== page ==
#TBT: Christopher Lee Leaves Behind Metal Legacy

By Lauren Lopez

What comes to mind when you hear the name Christopher Lee? Is it his roles as many onscreen villains, like Count Dooku from Star Wars, Count Dracula, or Saruman the White from Lord of the Rings? Maybe it’s his knighting in 2009? Or that he wrote several books? Or the fact that he’s a World War II veteran? These might all be things that pop into your head, but what you may not know about Lee is that he released multiple metal-inspired albums.

Lee has worked with a variety of artists. He sang Paul Giovanni’s psych folk composition “The Tinker of Rye” on The Wicker Man soundtrack. He also sang the closing credits song of the horror film Funny Man. Performed a song and dance number called “Name Your Poison” in the musical The Return of Captain Invincible. And provided vocals on pop artist Kathy Joe Daylor’s song “Little Witch.”

His first formal experience with metal music came in 2005 when he sang a duet with Fabio Lione, lead vocalist of the Italian symphonic power metal band, Rhapsody of Fire, on “The Magic of the Wizard’s Dream.” From there, Lee went on to become the narrator on the band’s next four albums, portraying the Wizard King. He also worked with heavy metal band, Manowar, while they were recording a new version of their first album, Battle Hymns. He took the place of Orson Welles, who was dead at the time of the re-recording. Lee had actually worked with Welles before his death in a production of Moby Dick.

Courtesy of Wikipedia

His full move to metal came on his ninetieth birthday when Lee announced the release of his new single, “Let Legend Mark Me as the King,” from his upcoming album, Charlemagne: The Omens of Death. Richie Faulkner, from the British heavy metal band Judas Priest, arranged the music, which features World Guitar Idol champion Hedras Ramos.

It is a symphonic metal concept album, which tells the story of Charlemagne, the First Holy Roman Emperor. The album features fifteen tracks separated into nine sections, like acts of a play. It was composed by Marco Sabiu and features guests, such as Lee’s daughter, Christina, as the narrator. In 2010, Lee received the “Spirit of Metal” from Tony Lommi of Black Sabbath during the Metal Hammer Golden Gods Ceremony.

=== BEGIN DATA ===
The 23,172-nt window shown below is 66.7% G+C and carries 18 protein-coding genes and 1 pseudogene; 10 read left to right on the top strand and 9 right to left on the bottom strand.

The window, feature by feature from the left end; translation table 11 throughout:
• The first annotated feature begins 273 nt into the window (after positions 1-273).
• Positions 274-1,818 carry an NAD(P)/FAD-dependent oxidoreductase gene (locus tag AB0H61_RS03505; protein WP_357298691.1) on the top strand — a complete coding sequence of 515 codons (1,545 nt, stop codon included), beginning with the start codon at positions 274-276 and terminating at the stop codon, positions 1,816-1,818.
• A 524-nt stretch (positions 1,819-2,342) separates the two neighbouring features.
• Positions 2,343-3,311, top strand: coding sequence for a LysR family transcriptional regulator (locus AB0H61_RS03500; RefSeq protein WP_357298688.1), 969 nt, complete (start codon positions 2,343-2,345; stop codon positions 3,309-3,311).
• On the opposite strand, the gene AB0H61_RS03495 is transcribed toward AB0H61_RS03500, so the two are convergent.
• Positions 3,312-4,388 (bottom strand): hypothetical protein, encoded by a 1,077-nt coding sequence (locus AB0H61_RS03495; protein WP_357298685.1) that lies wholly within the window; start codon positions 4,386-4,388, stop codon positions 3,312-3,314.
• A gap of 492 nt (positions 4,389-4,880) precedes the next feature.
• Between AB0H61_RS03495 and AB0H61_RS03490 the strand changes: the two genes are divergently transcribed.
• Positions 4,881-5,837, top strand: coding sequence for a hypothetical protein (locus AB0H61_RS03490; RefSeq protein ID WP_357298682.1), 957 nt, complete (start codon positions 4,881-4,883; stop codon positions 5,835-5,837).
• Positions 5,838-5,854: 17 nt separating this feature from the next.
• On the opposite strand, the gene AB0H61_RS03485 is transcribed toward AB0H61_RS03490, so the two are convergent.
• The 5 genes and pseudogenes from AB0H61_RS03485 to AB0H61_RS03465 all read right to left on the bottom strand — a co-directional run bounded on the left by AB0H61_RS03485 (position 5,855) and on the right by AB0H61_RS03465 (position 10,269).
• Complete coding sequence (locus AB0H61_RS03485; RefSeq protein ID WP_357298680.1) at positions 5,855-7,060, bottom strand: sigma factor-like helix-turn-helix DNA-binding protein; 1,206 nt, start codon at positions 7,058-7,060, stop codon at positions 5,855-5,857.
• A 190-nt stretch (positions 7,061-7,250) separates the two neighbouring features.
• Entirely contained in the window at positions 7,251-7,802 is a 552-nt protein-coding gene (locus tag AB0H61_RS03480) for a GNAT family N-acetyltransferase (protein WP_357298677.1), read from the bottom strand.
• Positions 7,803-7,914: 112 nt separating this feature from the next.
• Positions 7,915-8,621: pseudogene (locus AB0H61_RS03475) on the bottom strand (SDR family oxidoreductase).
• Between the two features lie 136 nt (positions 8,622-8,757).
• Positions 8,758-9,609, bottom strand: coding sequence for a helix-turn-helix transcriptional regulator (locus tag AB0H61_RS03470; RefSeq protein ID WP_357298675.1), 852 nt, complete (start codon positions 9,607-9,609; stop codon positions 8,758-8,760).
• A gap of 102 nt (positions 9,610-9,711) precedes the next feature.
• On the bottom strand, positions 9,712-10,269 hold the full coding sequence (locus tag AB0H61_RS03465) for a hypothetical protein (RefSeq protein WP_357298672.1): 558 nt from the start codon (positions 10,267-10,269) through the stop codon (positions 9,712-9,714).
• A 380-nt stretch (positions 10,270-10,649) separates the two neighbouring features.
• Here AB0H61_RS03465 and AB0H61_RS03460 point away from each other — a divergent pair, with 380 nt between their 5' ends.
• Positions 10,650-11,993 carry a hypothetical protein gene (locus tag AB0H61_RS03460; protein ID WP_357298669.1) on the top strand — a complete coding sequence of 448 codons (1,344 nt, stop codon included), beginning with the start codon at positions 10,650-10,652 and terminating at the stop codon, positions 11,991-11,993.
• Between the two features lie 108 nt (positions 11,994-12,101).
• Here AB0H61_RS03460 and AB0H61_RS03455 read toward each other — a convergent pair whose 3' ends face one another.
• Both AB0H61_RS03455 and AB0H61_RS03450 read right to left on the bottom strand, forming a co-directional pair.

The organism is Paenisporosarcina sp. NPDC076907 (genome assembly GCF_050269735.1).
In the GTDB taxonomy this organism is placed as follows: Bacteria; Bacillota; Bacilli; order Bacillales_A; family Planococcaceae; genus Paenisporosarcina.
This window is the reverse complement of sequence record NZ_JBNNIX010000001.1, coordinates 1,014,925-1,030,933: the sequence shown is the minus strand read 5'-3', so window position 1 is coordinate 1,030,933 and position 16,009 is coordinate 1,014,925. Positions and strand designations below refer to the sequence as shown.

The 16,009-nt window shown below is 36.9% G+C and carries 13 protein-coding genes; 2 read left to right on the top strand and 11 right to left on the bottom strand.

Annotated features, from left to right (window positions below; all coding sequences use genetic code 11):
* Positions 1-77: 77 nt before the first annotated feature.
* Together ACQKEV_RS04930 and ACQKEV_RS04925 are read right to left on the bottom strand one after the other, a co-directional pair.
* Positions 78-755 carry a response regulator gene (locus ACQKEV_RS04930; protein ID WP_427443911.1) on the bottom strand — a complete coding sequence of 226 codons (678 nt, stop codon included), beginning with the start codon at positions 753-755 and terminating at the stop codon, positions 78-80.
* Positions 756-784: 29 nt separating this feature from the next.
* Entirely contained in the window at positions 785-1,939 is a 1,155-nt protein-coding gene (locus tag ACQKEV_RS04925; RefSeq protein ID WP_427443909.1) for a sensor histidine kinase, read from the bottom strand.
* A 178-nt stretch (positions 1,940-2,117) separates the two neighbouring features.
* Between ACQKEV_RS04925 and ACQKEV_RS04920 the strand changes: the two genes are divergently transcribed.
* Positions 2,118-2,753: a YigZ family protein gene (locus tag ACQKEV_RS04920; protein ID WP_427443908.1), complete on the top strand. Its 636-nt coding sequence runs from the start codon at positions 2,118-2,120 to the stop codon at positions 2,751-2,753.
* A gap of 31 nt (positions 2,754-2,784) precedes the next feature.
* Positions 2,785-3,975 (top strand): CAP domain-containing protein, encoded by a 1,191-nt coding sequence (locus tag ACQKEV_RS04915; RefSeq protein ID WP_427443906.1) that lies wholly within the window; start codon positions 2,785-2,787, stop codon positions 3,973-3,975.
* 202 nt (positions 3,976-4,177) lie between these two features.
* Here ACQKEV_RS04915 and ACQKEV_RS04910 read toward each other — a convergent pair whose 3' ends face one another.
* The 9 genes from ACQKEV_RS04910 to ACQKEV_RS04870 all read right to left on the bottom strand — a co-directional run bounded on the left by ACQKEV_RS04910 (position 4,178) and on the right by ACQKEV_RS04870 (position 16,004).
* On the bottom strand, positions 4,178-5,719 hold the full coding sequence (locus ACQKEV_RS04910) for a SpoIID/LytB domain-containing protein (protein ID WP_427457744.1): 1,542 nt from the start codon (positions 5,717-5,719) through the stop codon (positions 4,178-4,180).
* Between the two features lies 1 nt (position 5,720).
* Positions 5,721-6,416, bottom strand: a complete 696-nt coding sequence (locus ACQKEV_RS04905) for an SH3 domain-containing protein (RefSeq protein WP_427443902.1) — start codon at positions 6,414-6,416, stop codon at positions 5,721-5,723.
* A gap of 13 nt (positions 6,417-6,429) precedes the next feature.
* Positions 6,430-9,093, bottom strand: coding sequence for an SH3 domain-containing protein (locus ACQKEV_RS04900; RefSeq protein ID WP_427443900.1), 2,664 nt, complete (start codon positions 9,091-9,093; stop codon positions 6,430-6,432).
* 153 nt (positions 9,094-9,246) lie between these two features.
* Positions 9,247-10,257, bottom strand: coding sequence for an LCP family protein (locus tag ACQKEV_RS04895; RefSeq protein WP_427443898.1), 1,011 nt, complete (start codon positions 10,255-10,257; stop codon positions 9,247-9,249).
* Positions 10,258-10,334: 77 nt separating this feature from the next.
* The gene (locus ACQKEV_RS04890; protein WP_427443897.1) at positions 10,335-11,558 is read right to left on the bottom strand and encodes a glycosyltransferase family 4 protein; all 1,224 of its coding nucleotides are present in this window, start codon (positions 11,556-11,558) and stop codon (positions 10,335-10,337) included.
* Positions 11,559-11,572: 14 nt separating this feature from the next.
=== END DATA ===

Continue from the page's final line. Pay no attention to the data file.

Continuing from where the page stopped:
Courtesy of The Richest

In 2012, Lee released an EP of heavy metal covers of Christmas songs called A Heavy Metal Christmas, which he followed with A Heavy Metal Christmas Too the next year. One song off the album, “Jingle Hell,” entered the Billboard Hot 100 chart at number twenty-two. After media coverage, it rose to number eighteen. At ninety-one, Lee became the oldest living performer to enter the music charts (a title previously held by eighty-five-year-old Tony Bennett). He released a third and final Christmas album in 2014, which features “Darkest Carols, Faithful Sing,” a playful take on “Hark! The Herald Angels Sing.”

To celebrate his ninety-second birthday, Lee released an EP of covers called Metal Knight. In addition to a different version of his cover of “My Way,” which was originally featured on A Heavy Metal Christmas Too, he also included “The Toreador March,” inspired by the opera, Carmen, along with “The Impossible Dream” and “I Don Quixote” from the Don Quixote musical, Man of La Mancha.

Shortly before his death in June of 2015, Lee made his last appearance on a music record, narrating “The Last Vampire” from the debut album of the Hollywood Vampires, a celebrity supergroup containing Johnny Depp, Alice Cooper, and Joe Perry.

Regarding the release of his third Christmas EP, Lee remarked, “‘at my age, the most important thing for me is to keep active by doing things that I truly enjoy. I do not know how long I am going to be around, so every day is a celebration and I want to share it with my fans.”

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